by Andrew Ryder. Félix Guattari is widely discussed among philosophers, particularly feminists and specialists in ecology and technology. But in the Anglophone world, political organisers tend to ignore him. In part this is due to academic paywalls and university strictures confining his work, but the problem goes further: the stylistic conservatism of so much of the Anglo-American left has impeded the capacity to learn from his insights, because they are presented in an nontraditional and unfamiliar style. This resistance has obscured his continuing activity as a participant and organiser in a variety of international struggles.
by Elia El Khazen. On May 6th, citizens of Lebanon had the opportunity to vote in a general election for the first time in nine years. The timing of the 2018 parliamentary elections in Lebanon was no coincidence. It followed a near decade-long absence that saw parliament extend its own mandate by using security concerns as a justification for keeping the country under a de facto state of exception, allowing the ruling class to weather the Arab uprisings without any significant fragmentation of the historical bloc that has governed Lebanon for the last 14 years, while counter-revolutionary currents and anciens
Tithi Bhattacharya, interviewed by Jordy Rosenberg. Jordy Rosenberg: Since so many Salvage readers are in the UK, could you talk a bit about your how you see the West Virginia strike in relation to the UK strikes. I know you’ve been in touch with comrades on both fronts, and I’m wondering if you’d like to discuss where you see points of overlap, and what kinds of salient differences you’ve found.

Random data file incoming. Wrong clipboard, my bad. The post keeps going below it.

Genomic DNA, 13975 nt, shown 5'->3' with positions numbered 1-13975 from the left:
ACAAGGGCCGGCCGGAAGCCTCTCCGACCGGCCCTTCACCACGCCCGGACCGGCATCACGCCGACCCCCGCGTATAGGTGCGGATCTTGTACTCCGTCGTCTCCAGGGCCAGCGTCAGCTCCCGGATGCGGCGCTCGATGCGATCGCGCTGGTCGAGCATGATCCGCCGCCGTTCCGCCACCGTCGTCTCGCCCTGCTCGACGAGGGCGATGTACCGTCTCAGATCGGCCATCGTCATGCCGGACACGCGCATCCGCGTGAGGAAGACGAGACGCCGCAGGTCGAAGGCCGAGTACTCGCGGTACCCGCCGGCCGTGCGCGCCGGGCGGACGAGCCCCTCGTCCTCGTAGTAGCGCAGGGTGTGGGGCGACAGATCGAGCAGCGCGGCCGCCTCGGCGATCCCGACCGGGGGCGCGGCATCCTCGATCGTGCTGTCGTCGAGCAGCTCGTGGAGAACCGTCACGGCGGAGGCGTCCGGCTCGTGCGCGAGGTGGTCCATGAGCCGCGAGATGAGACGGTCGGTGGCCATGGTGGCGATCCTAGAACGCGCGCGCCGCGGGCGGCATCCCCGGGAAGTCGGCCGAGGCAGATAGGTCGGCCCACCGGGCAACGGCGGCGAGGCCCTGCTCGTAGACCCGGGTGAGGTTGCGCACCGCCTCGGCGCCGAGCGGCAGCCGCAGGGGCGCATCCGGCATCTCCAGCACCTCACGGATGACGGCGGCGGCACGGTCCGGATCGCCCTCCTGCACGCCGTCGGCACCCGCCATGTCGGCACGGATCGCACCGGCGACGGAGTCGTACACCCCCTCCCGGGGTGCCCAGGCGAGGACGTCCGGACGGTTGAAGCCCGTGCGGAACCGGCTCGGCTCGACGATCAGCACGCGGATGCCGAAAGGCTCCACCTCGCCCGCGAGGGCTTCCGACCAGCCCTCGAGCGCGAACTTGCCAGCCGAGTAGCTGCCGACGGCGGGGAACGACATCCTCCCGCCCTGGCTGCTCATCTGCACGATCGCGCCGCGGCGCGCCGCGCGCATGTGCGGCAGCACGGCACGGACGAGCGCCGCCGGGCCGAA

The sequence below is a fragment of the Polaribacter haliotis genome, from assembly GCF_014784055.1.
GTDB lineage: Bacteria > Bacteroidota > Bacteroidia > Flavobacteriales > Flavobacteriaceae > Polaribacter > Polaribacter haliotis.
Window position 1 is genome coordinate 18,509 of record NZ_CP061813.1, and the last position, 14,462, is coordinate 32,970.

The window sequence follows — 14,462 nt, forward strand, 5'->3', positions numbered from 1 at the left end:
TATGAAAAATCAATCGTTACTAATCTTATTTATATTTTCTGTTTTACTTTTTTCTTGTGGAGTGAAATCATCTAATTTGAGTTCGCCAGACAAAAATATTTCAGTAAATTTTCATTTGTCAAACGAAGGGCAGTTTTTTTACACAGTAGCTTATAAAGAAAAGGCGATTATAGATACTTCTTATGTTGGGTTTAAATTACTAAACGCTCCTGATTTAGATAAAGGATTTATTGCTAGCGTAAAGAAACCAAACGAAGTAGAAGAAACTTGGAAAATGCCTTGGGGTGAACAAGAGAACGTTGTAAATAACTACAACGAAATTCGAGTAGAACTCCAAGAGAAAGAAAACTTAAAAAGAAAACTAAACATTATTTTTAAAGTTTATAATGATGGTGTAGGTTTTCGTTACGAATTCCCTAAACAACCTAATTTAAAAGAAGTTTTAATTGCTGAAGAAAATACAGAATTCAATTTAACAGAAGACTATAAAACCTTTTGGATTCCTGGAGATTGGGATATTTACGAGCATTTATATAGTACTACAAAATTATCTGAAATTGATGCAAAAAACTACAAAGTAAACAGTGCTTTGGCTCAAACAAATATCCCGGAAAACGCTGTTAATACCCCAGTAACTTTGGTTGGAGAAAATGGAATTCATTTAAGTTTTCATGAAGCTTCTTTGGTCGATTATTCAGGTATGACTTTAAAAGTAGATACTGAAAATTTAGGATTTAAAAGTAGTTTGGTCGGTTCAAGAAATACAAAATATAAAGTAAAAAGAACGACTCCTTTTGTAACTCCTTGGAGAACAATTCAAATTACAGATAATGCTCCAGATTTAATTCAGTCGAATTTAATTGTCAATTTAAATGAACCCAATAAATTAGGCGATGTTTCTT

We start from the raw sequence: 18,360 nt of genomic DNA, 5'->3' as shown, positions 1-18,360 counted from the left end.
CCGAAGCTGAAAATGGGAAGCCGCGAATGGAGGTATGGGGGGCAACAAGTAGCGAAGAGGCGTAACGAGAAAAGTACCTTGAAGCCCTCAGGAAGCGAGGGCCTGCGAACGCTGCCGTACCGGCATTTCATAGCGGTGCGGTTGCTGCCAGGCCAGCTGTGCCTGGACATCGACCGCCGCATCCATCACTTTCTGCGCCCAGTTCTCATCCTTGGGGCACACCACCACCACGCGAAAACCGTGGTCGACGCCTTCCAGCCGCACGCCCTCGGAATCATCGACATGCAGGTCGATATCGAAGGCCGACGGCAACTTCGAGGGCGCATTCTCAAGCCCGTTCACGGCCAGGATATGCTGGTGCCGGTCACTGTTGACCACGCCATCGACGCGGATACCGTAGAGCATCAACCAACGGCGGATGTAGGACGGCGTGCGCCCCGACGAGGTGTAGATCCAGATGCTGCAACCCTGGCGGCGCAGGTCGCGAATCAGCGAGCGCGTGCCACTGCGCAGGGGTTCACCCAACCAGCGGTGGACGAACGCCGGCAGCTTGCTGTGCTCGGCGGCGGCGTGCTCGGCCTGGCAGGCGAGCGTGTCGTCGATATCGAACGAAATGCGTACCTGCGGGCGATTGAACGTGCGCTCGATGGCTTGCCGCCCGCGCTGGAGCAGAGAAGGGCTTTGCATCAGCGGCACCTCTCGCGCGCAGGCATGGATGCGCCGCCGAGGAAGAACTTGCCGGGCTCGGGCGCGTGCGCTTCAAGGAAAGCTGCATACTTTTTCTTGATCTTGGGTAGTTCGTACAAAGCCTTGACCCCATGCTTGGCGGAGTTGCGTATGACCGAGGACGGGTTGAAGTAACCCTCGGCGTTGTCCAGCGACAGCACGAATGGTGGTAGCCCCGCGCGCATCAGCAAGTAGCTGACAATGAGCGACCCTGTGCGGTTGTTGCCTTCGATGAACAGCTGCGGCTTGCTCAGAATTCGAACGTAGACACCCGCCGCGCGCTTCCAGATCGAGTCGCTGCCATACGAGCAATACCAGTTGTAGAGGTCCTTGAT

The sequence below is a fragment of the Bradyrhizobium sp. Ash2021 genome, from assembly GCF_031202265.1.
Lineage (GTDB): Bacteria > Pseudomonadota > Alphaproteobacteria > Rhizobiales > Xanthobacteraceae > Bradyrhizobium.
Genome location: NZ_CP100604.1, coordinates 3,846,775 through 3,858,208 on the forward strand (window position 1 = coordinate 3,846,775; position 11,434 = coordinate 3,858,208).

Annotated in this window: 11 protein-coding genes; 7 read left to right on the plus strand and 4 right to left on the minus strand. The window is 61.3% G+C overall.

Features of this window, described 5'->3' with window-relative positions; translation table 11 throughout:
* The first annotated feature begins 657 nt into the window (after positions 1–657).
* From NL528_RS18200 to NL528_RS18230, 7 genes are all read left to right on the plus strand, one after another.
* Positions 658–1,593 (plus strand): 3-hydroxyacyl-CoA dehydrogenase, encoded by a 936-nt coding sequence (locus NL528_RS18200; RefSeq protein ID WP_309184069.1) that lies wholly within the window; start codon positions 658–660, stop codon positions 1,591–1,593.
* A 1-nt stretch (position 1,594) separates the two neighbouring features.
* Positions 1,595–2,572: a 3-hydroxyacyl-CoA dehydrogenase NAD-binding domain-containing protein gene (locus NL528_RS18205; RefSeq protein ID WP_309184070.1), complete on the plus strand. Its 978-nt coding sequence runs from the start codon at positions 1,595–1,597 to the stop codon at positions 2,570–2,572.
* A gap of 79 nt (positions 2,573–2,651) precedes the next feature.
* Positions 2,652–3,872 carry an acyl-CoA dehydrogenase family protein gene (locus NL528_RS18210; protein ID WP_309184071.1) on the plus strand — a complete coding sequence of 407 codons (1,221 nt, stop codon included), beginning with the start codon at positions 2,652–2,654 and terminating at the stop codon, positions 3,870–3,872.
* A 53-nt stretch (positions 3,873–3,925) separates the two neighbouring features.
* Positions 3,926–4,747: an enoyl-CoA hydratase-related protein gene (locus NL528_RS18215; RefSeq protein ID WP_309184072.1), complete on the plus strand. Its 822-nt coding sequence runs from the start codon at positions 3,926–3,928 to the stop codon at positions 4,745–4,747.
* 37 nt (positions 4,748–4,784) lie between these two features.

Jordy Rosenberg is an Associate Professor of English at the University of Massachusetts-Amherst. He is the author of Confessions of the Fox (June 2018, Random House US/Canada; July 2018 Atlantic Books UK/AUS/NZ), as well as Critical Enthusiasm: Capital Accumulation and the Transformation of Religious Passion. He is the co-editor of Queer Studies and the Crises of Capitalism, and The Dispossessed Eighteenth Century, and has published theory and fiction in Theory & Event, PMLA, Fence, Avidly, The Common, GLQ, World Picture Journal, and other places.
by Jordy Rosenberg & Kay Gabriel. Jordy Rosenberg: Can you speak a bit about your formation as a poet and a Marxist? You’ve founded (at least) two different poetry collectives – Negative Press, “a gay Marxist poetry collective,” and Vetch, a magazine of “trans poetry and poetics.” How does your own work relate to the work of collectives-forming and the practice and labor of being part of a collective?
Kay Gabriel is the author of the chapbooks Elegy Department Spring / Candy Sonnets 1 (BOAAT Press, 2017) and, with David W. Pritchard, Impropria Persona (Damask Press, 2017). She’s writing her dissertation at Princeton University on adaptations of Euripides in modernism and the avant-garde. Find her recent and forthcoming writing in the New Inquiry, Lambda Literary Poetry Spotlight, TSQ, Tripwire, the Believer, and elsewhere. Twitter: @unit01barbie
by Alex Alvarez Taylor. A glance at the results of the Italian election in March confirms that the trend towards the populist right continues to gather strength in Europe. Support for the Five Star Movement sharply increased in the southern regions and in the islands particularly.
Alex Alvarez Taylor holds an MA in the History of Art from the Courtauld Institute, University of London. He lives and works in Spain, and is interested in the political aesthetics of the Frankfurt School.
John Chalcraft is an Associate Professor in the Department of Government at the London School of Economics and Political Science. His publications include The Invisible Cage: Syrian Workers in Lebanon (2009), Counterhegemony in the Colony and Postcolony (co-edited with Yaseen Noorani, 2007), and Popular Politics in the Making of the Modern Middle East.
Geoff Eley is Karl Pohrt Distinguished University Professor in the Department of History at the University of Michigan. Some of his works include Nazism as Fascism: Violence, Ideology, and the Ground of Consent in Germany 1930-1945 (2014), A Crooked Line: From Cultural History to the History of Society(2005), and Forging Democracy: The History of the Left in Europe, 1850-2000 (2002).